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Case Study: How To Better Allocate Association Resources Using Data – Part 1

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Massa Inc Data Collection ImageAt Massa & Company, each of our projects begin with a data issue. Clients either need help with data management, manipulation, storage, cleaning, or sometimes all of the above.

We recently finished an analytic project for an international association with tens of thousands of members. While the scope of the work we did was on a large scale, associations of all sizes will benefit from the methodology we used to help this particular association better allocate resources across 100 different Special Interest Groups.

In this 4-part case study, we will reveal the four important steps we took to help our client streamline their SIG spending and optimize every dollar spent.

Step One: Gather Data

Before we could determine which SIGs were getting which resources, and whether or not those resources were being properly allocated, we needed to gather some data.

We found that across the 100 SIGs, there were many different processes in place for collecting and storing data. For example, some groups collected data using Excel spreadsheets, while others used Access or Word or via to HQ.

We also found that there were many different metrics being collected among the SIGs, and there was no one person “in charge” of the data collection process throughout the reporting year

In order to optimize the data collection process, we:

  • Created uniform organizational procedures that we carried out across all of the SIGs. When every SIG collects a similar set of metrics, it’s possible to greatly reduce the cost of the analysis.
  • Assigned each SIG a unique identifier so it was easy to tell which data came from which SIG.
  • Asked our client to assign a data wrangler who was in charge of overseeing the data collection process, and who would check in with each SIG quarterly or monthly to assure things were running smoothly.

Once the same data collection procedures were in place across all SIGs, each SIG had its own unique identifier, and an individual or team was tasked with tracking the data collection process, we were ready to move on to Step Two: deciding what to do with all that data! Details of this in my next blog post.

Food for Thought:  Porcini Risotto

Ahhh…risotto! I have been making it for years. If you’ve never made it, you’re in for a treat, but be forewarned – if you’re in a big hurry, it’s probably a good idea to make something else. There’s no room for impatience when making a good risotto!  It is a simple process that cannot be cut short.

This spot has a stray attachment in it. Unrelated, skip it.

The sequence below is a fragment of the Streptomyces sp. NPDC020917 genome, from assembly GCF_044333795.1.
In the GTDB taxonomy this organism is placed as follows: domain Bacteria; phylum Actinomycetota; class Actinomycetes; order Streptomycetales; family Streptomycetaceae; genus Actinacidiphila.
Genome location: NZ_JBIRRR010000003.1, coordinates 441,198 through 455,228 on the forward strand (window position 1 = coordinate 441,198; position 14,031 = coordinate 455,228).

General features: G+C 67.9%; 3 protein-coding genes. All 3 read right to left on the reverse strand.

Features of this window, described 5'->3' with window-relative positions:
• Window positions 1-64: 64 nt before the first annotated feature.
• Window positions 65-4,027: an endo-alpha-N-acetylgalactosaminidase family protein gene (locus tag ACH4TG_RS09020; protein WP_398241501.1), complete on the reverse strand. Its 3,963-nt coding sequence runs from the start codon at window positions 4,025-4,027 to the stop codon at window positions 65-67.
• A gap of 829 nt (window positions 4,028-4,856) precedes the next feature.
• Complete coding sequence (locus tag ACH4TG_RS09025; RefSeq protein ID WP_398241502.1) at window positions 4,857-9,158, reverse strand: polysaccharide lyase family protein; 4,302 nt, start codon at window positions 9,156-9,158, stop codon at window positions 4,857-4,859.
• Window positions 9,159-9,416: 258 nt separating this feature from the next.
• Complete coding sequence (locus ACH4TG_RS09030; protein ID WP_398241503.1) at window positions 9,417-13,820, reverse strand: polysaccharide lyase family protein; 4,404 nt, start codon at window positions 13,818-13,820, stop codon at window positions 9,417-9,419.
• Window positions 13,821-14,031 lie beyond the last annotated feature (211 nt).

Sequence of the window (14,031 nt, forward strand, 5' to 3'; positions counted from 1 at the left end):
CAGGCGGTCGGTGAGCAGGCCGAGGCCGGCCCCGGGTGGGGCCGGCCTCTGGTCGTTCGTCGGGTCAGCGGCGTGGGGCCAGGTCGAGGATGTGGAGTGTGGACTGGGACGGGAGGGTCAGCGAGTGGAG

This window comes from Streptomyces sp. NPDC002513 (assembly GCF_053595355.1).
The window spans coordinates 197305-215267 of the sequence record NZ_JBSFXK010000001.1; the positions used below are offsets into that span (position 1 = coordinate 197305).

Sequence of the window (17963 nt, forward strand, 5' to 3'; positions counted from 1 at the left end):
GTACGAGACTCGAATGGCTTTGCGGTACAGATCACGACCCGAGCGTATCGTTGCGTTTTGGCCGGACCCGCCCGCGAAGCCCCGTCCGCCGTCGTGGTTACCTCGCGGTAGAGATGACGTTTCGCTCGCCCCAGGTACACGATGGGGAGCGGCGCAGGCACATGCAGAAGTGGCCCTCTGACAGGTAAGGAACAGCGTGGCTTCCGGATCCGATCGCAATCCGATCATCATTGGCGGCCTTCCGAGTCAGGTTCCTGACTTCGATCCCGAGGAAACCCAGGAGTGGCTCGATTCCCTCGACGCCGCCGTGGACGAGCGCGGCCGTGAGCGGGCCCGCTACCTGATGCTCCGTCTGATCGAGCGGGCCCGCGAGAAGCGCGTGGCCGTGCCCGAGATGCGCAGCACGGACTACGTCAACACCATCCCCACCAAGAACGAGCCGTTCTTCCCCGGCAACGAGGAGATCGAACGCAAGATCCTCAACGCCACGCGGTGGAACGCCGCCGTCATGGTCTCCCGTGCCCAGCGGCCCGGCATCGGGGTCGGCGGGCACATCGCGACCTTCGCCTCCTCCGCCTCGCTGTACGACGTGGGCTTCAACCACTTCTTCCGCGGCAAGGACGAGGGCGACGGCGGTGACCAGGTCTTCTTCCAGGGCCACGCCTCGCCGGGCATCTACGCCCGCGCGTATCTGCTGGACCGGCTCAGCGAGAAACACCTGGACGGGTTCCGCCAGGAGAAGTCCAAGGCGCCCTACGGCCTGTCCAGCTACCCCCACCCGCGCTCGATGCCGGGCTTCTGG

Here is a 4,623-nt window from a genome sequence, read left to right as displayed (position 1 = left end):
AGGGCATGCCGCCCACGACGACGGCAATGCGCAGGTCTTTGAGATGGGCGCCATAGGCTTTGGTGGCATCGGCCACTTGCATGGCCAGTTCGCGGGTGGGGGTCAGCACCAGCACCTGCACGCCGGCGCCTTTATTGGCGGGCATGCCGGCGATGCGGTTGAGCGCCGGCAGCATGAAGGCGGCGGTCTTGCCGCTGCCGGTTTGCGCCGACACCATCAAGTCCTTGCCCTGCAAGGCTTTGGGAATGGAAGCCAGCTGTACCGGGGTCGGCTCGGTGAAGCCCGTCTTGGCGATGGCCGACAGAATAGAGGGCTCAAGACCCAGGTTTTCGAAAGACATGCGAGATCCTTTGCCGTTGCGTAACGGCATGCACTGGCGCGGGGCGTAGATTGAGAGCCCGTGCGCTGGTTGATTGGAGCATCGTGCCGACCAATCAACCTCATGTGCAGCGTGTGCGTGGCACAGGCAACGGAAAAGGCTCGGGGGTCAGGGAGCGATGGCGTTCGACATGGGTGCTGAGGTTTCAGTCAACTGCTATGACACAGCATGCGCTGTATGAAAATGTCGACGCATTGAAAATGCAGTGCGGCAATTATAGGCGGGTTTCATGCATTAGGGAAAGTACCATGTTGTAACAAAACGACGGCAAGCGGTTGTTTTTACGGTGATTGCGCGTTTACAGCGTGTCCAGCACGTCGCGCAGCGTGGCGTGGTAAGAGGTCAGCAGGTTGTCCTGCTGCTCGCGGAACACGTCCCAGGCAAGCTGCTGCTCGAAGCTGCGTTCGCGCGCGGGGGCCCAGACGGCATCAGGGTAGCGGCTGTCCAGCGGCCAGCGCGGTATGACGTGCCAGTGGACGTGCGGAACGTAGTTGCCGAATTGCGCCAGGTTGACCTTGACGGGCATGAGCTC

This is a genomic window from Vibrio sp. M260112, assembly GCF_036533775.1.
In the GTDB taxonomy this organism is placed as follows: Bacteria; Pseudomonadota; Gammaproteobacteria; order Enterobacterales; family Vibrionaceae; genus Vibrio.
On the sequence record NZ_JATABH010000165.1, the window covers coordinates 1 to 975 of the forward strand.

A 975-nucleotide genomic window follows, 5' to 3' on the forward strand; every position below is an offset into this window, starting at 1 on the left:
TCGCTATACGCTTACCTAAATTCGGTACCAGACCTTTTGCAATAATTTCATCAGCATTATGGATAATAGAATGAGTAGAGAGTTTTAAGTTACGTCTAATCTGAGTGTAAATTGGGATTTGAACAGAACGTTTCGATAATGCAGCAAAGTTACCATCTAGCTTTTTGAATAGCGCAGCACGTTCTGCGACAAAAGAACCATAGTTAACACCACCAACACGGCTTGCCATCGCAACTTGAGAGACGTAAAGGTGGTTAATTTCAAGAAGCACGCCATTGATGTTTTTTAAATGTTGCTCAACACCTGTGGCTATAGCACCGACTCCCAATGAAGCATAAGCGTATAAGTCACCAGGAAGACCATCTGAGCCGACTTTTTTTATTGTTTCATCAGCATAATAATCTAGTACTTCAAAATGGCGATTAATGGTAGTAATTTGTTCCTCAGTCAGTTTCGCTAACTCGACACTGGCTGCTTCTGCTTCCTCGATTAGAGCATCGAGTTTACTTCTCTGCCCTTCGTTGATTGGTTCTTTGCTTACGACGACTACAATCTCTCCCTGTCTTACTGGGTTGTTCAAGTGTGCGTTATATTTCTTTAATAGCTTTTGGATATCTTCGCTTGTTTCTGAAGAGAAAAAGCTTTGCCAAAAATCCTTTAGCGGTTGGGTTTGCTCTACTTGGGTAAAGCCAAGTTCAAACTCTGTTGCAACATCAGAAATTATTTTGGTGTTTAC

Just as a great risotto requires patience, it takes patience to gather all of your data from different places in order to get an accurate picture of where you are right now, and where you want to be. But that patience pays off, so don’t rush through the process. Take your time digging deep into the data and gathering it from every server, filing cabinet, and clipboard where it’s stored.

In addition to patience, the other crucial ingredient for a great risotto is the right mushroom. If you’ve made mushroom risotto without using Porcini mushrooms, you’re missing out! The porcini mushroom has a deep, woodsy flavor that you just can’t get from those hum-dum crimini mushrooms.

This is Mario Batali’s recipe for Porcini Risotto and it will make your brains fall out!

Are you investing in any part of your business where you’re NOT collecting data? Chances are you may be leaving money on the table. Contact Massa & Co. today to find out how you can boost profits, slash expenses, and grow your business through the power of data. Find out more by calling (312) 463-1050 or contacting us online.

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About the Author:

Bonnie Massa is Founder and President of Chicago-based Massa & Company, Inc. She works with companies and nonprofits to make the best use of their information about customers, partners, donors and sponsors. With more than 30 years of experience in marketing and predictive analytics, Bonnie is passionate about helping clients make informed, data-driven decisions to increase the value of their customer base. She works with organizations of all types to attract new customers and constituents, segment existing customers and analyze customer behavior to predict future behaviors. She speaks fluent “geek” and is an effective translator between business executives and technology experts. Bonnie currently serves as President of American Marketing Association Chicago Chapter, a volunteer position leading the best marketers in the city. She strongly believes that making pasta and ice cream from scratch are worth the effort, and she spends much of her free time testing and re-testing that theory.